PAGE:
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Romney narrowly survives censure vote

Senator Mitt Romney addressed the Utah Republican Party 2021 Organizing Convention on Saturday in West Valley City, Utah. Romney was booed as he addressed the Utah GOP convention.
Senator Mitt Romney addressed the Utah Republican Party 2021 Organizing Convention on Saturday in West Valley City, Utah. Romney was booed as he addressed the Utah GOP convention.Rick Bowmer/Associated Press

Senator Mitt Romney was booed in front of a crowd of more than 2,100 Utah Republicans at the party’s state convention Saturday, but delegates ultimately rejected a motion to censure him for his votes to impeach former president Donald Trump.

The former Massachusetts governor was met with the fierce backlash, including cries of “traitor” and “communist,” as he took the stage at a convention center in Utah’s capital, according to the Salt Lake Tribune. Despite the onslaught, a later vote to censure Romney ultimately failed by a margin of 798 to 711.

“Aren’t you embarrassed?” Romney asked the crowd, the Tribune reported. “I’m a man who says what he means, and you know I was not a fan of our last president’s character issue.”

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The calls from the delegates only died down after the outgoing party chair, Derek Brown, told the crowd to “show respect” for Romney, according to the Tribune.

“You can boo all you like,” Romney said, the Tribune reported. “I’ve been a Republican all of my life. My dad was the governor of Michigan, and I was the Republican nominee for president in 2012.”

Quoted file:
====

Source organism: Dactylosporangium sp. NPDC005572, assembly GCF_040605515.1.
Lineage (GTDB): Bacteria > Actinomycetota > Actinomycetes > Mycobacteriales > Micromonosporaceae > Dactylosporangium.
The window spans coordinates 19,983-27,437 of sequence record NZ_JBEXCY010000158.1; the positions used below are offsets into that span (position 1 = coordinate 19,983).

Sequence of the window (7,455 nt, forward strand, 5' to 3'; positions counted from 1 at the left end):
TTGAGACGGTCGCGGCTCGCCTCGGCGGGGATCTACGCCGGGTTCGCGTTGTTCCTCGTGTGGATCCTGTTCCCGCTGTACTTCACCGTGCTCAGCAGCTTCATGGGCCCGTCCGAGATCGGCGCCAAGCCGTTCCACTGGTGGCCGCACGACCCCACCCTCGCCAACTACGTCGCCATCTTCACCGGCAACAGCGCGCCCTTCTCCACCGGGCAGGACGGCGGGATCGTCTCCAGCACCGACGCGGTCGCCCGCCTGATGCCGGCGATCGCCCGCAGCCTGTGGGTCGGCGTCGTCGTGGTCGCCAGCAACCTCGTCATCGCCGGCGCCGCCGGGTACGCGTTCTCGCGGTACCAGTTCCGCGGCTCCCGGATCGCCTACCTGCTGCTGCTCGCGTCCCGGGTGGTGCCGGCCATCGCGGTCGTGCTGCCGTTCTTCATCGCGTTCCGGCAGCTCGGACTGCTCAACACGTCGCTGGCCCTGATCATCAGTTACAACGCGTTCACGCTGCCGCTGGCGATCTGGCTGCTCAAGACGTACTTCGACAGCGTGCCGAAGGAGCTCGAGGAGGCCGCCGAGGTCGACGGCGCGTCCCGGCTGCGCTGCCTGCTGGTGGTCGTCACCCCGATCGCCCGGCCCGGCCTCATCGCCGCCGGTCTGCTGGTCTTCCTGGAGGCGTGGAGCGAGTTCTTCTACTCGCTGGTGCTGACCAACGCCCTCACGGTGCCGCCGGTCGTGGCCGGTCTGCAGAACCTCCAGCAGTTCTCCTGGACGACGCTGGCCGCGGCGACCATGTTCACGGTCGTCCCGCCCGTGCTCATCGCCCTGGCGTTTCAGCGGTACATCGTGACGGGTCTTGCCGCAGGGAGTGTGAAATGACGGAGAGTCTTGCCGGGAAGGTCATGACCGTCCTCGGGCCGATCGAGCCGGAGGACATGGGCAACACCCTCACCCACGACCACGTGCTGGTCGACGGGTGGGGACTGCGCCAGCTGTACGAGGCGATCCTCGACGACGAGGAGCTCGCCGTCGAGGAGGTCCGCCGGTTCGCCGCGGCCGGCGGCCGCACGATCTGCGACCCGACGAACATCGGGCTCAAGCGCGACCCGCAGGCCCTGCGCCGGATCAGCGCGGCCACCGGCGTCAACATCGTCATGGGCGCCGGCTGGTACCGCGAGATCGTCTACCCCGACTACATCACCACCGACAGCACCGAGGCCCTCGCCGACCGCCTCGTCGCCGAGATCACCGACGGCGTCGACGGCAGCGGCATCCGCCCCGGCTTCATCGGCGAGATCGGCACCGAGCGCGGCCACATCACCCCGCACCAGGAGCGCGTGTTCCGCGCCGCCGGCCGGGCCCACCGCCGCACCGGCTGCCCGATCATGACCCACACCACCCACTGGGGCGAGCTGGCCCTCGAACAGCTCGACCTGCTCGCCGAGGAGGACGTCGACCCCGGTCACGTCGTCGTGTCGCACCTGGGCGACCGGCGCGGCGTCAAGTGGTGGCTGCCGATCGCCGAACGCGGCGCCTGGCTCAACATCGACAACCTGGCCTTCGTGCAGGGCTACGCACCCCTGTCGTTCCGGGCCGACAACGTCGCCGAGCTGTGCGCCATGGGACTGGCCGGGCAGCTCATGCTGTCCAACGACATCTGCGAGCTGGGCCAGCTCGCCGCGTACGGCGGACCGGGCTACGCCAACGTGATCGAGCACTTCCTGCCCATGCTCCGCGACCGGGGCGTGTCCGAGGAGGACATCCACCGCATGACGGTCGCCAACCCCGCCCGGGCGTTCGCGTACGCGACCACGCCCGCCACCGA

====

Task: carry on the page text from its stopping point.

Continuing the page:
Romney was one of only seven Republican senators who voted to convict Trump during his second impeachment trial, following the Jan 6. insurrection attempt at the US Capitol. Romney was also the only Republican to break from his party and vote to impeach Trump at the former president’s first trial over foreign interference in the 2016 election.

Davis County delegate Don Guymon, who authored the resolution to censure Romney, said the senator’s votes to remove Trump from office “hurt the Constitution and hurt the party.”

“This was a process driven by Democrats who hated Trump,” Guymon said. “Romney’s vote in the first impeachment emboldened Democrats who continued to harass Trump.”

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The proposal, among several platform changes debated Saturday, also sought to praise the other members of Utah’s congressional delegation for their support of the former president.

Others warned supporting the censure risked defining the party around Trump instead of the conservative principles most delegates treasure.

“If the point of all this is to let Mitt Romney know we’re displeased with him, trust me, he knows,” said Salt Lake County delegate Emily de Azavedo Brown. “Let’s not turn this into a Trump or no Trump thing. Are we a party of principle or a party of a person?”

Material from the Associated Press was used in this report.


Shannon Larson can be reached at shannon.larson@globe.com. Follow her on Twitter @shannonlarson98.